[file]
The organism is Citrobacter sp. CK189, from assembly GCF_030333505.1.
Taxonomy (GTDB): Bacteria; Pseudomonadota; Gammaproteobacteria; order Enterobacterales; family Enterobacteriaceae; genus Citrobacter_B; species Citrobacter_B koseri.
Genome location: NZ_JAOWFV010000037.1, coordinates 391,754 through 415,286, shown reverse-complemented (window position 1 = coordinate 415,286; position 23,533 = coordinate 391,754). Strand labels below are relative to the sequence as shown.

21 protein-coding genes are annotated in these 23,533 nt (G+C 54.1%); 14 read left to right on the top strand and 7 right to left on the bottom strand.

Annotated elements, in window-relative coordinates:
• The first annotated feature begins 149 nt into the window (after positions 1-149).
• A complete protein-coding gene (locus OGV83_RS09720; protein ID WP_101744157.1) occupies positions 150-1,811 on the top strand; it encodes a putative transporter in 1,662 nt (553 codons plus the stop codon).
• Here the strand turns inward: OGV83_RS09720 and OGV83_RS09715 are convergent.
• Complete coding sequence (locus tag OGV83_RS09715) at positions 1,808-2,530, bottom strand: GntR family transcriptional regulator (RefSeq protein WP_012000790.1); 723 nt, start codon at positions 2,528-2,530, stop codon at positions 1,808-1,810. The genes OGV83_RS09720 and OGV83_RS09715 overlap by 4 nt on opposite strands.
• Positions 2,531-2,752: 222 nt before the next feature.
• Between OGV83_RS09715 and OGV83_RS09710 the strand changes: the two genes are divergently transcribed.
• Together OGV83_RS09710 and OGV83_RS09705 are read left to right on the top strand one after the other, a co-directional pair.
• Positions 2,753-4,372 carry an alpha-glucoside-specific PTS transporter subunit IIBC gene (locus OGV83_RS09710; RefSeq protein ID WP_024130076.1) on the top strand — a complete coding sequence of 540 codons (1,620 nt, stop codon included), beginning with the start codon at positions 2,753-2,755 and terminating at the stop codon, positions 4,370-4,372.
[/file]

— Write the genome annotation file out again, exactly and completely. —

The organism is Citrobacter sp. CK189, from assembly GCF_030333505.1.
Taxonomy (GTDB): Bacteria; Pseudomonadota; Gammaproteobacteria; order Enterobacterales; family Enterobacteriaceae; genus Citrobacter_B; species Citrobacter_B koseri.
Genome location: NZ_JAOWFV010000037.1, coordinates 391,754 through 415,286, shown reverse-complemented (window position 1 = coordinate 415,286; position 23,533 = coordinate 391,754). Strand labels below are relative to the sequence as shown.

21 protein-coding genes are annotated in these 23,533 nt (G+C 54.1%); 14 read left to right on the top strand and 7 right to left on the bottom strand.

Annotated elements, in window-relative coordinates:
• The first annotated feature begins 149 nt into the window (after positions 1-149).
• A complete protein-coding gene (locus OGV83_RS09720; protein ID WP_101744157.1) occupies positions 150-1,811 on the top strand; it encodes a putative transporter in 1,662 nt (553 codons plus the stop codon).
• Here the strand turns inward: OGV83_RS09720 and OGV83_RS09715 are convergent.
• Complete coding sequence (locus tag OGV83_RS09715) at positions 1,808-2,530, bottom strand: GntR family transcriptional regulator (RefSeq protein WP_012000790.1); 723 nt, start codon at positions 2,528-2,530, stop codon at positions 1,808-1,810. The genes OGV83_RS09720 and OGV83_RS09715 overlap by 4 nt on opposite strands.
• Positions 2,531-2,752: 222 nt before the next feature.
• Between OGV83_RS09715 and OGV83_RS09710 the strand changes: the two genes are divergently transcribed.
• Together OGV83_RS09710 and OGV83_RS09705 are read left to right on the top strand one after the other, a co-directional pair.
• Positions 2,753-4,372 carry an alpha-glucoside-specific PTS transporter subunit IIBC gene (locus OGV83_RS09710; RefSeq protein ID WP_024130076.1) on the top strand — a complete coding sequence of 540 codons (1,620 nt, stop codon included), beginning with the start codon at positions 2,753-2,755 and terminating at the stop codon, positions 4,370-4,372.